My line is that the whole thing is nonsense.  It is probably a case of the “King’s New Clothes”.  There are a number of possible explanations from hoax to hysteria, otherwise known as “crowd syndrome”. If it is a hoax then how many how come so many people are a part of it? Well they aren’t really. My explanations are of hysteria, gullibility, or possibility sense of humour coupled to an innate sense of mischievousness in humans.  My only amazement is how few people can see the obvious flaws in the logic of the so-called scientific or visual perception anomaly theories.

Now why am I so confident that this is not a phenomenal about rods and cones and differences of perception? Because you can analyse the picture in heavy-duty imaging software and just get a simple answer on the RGB (Red, Green, Blue) levels of each portion of the picture. It’s true to say that when I see purple what registers in my brain maybe quite different from what you see when you see purple, but the problem here is that on a computer screen the world is less ambiguous.  “Black” in a digital photo means something quite specific.  It means that the RGB levels are either 0,0,0 or just close to this. For info, a typical digital photo consists of an array of pixels each with an RGB colour mix and each R, G and B value has to be a number between 0 and 255.  If they are all 255 that is pure white (255,255,255) and if we have black we have (0,0,0).  Of course (1,1,1) looks black and it gets less black as you move further away from (0,0,0). So there are a number of points around the RGB envelope that look black.  For example, below I have shown two very dark swatches. To me 40,40,40 looks pretty black. However, here’s the rub; we can analyse the gold in the photo and what do we get?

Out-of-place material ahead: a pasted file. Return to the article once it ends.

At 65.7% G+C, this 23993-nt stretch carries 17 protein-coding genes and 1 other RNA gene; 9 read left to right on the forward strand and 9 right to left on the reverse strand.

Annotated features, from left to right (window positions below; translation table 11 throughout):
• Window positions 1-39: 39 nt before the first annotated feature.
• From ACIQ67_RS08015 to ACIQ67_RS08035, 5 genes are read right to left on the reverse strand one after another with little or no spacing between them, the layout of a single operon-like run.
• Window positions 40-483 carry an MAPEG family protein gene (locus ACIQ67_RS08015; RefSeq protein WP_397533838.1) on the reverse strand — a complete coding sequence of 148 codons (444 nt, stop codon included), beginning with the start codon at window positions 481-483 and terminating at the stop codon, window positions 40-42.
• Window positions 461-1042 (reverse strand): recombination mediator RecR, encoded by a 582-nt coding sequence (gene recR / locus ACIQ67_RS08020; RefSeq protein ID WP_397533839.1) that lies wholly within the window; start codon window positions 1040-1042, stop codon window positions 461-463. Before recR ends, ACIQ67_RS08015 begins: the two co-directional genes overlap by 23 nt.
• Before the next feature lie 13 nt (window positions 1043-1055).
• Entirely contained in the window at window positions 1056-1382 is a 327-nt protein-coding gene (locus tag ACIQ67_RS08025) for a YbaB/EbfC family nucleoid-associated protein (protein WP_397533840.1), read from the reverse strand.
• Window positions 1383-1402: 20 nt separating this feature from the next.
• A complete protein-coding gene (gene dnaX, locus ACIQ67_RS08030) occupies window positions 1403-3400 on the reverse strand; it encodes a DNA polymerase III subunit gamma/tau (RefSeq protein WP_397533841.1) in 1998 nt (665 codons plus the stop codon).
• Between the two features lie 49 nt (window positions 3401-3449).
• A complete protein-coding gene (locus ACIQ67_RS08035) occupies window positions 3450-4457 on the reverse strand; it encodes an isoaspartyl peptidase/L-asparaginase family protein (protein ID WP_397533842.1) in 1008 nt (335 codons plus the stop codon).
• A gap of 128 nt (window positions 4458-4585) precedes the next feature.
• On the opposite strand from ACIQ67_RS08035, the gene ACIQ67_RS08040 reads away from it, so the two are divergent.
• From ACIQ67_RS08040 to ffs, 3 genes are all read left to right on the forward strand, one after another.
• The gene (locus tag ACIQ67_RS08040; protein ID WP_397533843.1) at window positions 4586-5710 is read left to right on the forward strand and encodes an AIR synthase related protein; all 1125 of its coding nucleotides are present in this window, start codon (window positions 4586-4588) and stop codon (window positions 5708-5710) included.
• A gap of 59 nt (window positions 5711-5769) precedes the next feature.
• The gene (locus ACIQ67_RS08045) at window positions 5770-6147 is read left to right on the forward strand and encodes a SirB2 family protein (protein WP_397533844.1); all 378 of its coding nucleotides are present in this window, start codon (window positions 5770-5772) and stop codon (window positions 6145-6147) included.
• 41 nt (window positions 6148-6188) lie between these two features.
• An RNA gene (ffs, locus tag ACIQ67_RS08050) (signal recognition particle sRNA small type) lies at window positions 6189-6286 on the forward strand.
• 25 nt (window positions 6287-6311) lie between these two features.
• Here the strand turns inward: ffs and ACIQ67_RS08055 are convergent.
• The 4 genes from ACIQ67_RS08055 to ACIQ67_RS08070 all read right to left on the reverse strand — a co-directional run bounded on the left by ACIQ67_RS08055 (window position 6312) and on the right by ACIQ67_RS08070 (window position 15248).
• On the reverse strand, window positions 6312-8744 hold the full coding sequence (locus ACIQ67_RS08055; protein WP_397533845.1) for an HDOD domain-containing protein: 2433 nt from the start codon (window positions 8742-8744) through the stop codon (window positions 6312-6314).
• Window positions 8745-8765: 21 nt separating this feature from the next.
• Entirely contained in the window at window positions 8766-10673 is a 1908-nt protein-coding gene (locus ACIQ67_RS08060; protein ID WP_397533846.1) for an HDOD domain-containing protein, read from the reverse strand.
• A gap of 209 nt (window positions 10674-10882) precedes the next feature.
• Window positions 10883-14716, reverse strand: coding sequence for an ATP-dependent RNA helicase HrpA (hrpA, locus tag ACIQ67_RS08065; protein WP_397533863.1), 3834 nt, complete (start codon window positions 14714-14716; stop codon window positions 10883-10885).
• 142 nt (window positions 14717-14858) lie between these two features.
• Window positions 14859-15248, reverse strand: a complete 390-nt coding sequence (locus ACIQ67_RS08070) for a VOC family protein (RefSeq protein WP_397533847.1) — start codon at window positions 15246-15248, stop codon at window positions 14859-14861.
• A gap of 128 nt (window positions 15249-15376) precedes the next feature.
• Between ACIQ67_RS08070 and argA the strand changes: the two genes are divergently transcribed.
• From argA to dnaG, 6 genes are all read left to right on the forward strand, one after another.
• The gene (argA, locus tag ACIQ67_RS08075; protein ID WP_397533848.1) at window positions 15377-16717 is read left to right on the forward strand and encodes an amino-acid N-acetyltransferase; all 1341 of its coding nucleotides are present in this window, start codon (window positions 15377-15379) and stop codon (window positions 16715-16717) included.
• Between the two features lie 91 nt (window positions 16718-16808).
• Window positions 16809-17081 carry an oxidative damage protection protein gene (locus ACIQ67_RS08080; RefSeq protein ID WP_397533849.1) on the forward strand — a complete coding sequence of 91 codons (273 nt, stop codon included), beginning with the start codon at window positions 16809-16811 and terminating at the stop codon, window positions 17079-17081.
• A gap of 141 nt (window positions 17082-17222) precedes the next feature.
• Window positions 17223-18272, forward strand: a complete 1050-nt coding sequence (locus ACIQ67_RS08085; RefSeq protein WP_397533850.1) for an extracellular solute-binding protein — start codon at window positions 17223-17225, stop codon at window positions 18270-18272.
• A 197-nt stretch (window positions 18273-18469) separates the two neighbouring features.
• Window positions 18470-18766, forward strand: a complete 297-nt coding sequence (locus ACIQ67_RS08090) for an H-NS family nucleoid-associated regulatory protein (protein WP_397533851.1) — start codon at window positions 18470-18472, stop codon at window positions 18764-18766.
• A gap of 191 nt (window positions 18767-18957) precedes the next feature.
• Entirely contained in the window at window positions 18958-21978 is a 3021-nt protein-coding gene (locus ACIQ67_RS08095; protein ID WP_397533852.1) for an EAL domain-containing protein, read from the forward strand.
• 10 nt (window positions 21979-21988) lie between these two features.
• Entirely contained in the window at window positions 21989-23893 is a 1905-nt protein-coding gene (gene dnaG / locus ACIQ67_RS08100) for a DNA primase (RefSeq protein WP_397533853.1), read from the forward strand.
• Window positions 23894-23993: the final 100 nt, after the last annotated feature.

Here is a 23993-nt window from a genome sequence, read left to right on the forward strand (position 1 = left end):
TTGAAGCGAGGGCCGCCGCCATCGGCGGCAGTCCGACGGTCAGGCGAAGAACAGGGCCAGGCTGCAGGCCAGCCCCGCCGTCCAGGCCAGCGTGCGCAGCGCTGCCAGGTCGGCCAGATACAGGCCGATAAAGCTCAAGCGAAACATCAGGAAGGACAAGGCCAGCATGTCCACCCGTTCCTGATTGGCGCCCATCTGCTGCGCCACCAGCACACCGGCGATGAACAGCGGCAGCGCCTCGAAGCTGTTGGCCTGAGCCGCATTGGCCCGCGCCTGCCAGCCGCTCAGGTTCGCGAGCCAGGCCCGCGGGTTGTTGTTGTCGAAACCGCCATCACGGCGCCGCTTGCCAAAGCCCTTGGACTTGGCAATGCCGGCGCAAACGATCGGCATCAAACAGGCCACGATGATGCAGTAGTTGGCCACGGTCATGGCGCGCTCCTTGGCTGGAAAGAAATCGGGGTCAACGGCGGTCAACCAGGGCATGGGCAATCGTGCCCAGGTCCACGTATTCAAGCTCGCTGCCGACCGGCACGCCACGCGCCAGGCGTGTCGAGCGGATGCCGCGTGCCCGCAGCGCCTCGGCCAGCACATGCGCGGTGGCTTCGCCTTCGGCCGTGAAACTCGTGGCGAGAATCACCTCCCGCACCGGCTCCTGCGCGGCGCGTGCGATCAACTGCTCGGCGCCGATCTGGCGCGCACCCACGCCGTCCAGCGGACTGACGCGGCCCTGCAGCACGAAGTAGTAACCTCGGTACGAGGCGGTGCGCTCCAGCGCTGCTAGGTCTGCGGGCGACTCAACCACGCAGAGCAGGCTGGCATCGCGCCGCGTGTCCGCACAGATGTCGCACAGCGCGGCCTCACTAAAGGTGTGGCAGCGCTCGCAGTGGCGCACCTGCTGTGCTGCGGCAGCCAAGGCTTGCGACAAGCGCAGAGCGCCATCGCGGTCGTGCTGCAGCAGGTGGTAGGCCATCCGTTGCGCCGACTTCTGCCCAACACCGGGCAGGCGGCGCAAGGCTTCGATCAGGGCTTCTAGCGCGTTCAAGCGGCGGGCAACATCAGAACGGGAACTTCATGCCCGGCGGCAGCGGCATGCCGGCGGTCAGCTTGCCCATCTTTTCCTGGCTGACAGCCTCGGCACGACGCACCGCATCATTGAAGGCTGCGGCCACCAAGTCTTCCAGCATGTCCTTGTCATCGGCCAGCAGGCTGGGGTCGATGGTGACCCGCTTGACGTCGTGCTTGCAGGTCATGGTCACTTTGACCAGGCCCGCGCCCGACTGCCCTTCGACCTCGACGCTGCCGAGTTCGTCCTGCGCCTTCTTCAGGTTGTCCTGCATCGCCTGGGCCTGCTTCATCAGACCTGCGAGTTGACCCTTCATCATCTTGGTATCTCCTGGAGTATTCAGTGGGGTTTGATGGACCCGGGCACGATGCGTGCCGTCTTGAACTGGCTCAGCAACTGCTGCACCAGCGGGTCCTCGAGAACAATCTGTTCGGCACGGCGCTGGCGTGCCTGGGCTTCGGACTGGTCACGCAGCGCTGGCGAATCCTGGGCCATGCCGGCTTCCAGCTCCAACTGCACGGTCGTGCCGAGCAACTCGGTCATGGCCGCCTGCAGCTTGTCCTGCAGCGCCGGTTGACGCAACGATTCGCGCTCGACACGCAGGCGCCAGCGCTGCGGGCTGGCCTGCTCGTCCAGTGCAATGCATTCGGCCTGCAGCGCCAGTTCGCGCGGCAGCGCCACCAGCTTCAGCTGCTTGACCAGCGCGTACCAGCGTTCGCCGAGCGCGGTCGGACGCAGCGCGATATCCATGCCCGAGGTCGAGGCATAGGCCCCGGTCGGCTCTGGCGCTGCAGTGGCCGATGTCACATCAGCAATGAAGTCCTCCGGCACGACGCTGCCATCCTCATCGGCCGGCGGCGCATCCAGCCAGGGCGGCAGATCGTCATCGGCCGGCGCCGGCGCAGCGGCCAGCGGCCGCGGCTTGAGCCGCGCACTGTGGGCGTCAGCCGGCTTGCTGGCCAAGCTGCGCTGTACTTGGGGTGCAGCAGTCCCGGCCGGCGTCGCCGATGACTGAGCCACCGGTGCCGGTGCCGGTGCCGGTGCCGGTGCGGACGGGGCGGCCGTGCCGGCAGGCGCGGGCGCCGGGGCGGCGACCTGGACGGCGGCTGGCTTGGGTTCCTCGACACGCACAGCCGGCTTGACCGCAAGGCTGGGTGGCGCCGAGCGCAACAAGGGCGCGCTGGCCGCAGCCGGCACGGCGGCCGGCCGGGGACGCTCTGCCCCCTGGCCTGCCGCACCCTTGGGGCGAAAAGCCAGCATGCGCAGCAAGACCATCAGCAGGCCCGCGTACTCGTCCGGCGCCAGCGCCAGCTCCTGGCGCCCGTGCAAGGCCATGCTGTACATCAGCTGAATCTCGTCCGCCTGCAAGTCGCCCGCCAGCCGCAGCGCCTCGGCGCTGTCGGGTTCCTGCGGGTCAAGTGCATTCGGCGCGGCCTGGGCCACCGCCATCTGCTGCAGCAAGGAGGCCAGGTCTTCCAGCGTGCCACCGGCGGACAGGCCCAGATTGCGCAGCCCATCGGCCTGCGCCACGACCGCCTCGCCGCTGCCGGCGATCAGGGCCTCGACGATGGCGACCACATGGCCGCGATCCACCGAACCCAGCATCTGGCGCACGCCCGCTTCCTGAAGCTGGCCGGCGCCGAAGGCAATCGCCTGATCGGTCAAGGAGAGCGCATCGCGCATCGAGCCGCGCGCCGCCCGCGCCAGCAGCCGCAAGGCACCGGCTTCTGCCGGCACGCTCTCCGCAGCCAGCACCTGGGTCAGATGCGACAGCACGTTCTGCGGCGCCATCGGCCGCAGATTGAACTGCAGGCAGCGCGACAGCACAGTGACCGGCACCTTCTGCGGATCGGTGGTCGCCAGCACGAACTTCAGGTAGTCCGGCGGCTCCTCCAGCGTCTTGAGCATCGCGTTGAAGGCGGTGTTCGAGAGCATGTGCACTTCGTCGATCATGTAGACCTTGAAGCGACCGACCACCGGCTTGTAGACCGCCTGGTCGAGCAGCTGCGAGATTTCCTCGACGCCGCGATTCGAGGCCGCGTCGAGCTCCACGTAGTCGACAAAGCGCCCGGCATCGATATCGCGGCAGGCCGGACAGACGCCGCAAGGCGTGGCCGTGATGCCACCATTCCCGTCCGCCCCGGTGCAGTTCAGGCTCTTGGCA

The figure shows the photo in question: and alongside it a swatch (A) coloured in the same colour OBJECTIVELY measured from the square using ImageJ software (NIH).  B and C are just examples of darker fills.  Below are three panels with the red, green and blue components separated, again in ImageJ, and the levels histograms from these presented below each.  For the record, the "blue/white" part is (126, 137,178).  There is no black guys.